When Isaac Newton first came up with the theory of gravity, he presented what seemed like a simple problem. If you have three bodies orbiting around each another, how do you come up with an equation that describes how they move? Two hundred years or so later, mathematicians came up with the answer – you can’t. It’s easy enough to describe two bodies orbiting around one another – the Earth and the Sun, say – but once you throw in more bodies – the moon, for instance, or the other planets – then you can’t really predict what will happen. The extra bodies throw the system into chaos. This is why you’re always seeing news reports about celestial events that won’t happen again until some seemingly arbitrary time in the future.
When you’re writing a novel, you naturally center on your hero or heroine, tracking his or her fears and desires to your big climax. That’s where your story lies. With a mystery, you’ve also got to consider the perspective of a second character, the murderer. Romances, too, involve two characters whose lives circle around one another, as do thrillers that include a well-developed villain. All these stories tell how these two characters orbit one another and come together at the end.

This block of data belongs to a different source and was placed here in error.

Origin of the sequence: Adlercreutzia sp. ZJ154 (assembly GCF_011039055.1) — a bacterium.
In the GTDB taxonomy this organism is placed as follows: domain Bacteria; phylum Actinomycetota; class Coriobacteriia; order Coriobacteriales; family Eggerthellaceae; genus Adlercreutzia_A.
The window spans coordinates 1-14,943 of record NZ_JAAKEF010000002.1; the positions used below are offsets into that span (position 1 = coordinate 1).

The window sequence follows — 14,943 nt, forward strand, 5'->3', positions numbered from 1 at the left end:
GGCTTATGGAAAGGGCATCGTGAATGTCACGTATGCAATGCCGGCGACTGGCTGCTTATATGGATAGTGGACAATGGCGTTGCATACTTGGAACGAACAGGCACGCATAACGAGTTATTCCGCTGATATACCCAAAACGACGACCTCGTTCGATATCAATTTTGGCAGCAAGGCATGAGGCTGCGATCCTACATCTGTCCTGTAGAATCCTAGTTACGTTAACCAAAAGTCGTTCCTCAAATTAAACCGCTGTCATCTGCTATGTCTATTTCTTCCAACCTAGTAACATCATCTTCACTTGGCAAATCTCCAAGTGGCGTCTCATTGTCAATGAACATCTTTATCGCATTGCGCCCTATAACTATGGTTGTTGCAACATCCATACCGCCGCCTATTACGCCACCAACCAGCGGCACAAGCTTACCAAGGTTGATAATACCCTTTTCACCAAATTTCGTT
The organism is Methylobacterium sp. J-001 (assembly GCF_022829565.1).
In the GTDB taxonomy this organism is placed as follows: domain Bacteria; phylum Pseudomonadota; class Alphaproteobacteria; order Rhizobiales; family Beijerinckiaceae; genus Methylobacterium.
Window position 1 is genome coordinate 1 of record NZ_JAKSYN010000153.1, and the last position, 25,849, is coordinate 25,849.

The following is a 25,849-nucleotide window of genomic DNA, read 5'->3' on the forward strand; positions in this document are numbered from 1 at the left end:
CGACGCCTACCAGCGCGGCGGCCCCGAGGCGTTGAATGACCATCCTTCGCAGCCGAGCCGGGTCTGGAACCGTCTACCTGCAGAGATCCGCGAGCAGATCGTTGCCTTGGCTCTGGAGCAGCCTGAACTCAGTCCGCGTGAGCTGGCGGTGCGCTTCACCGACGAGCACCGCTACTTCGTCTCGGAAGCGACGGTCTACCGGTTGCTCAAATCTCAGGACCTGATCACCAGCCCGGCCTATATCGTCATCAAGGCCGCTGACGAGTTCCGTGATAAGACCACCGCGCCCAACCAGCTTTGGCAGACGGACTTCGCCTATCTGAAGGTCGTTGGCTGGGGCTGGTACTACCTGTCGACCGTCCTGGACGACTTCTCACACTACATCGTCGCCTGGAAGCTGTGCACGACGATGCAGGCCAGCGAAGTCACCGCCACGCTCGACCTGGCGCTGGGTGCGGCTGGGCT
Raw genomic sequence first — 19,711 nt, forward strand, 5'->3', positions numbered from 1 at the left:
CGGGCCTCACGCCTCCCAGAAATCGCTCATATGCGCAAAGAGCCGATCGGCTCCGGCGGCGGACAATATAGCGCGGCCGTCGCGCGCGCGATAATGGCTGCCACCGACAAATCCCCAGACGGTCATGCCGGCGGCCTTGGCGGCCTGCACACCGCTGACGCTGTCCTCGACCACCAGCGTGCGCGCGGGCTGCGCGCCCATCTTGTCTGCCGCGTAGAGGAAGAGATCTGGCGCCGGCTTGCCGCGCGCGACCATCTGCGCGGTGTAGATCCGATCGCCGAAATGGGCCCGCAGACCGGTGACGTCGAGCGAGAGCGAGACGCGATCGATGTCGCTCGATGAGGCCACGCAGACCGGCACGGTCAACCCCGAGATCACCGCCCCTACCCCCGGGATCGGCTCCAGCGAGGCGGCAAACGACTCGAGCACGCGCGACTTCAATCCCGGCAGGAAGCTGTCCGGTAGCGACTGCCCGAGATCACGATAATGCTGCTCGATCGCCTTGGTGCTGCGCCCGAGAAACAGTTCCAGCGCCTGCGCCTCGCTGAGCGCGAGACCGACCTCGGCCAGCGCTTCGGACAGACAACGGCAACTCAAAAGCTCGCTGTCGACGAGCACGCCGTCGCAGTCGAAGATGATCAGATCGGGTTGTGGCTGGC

But most stories have more than two characters, which means you’ve also got these other people with their own motives and desires circling around your main characters. How you handle these other characters – how much independence and individuality you give them – can change how much your fictional world feels like real life.
The obvious mistake — and it’s easier to make than you might imagine — is to simplify the other characters to the point where they become props. They don’t really have internal lives or backstories of their own, they’re just there to play a specific role in the story – feeding your readers critical information, or causing some complication at a critical point. Granted, you don’t have to delve deeply into the motives and history of the delivery guy or the cop who pulls the heroine over that one time. Their characters don’t have to amount to more than a couple of telling, idiosyncratic details.
But when your supporting actors – outside the orbit of your one or two main characters, but still players – are nothing more than props, your story is going to feel less authentic. After all, everyone but a complete narcissist knows that other people are living lives as unique and complicated as their own. So if your hero has a friend whose only purpose is to provide comic relief, or if your heroine has an old lover who is only there to play the rival, your readers simply aren’t going to believe in your world. [Read more…]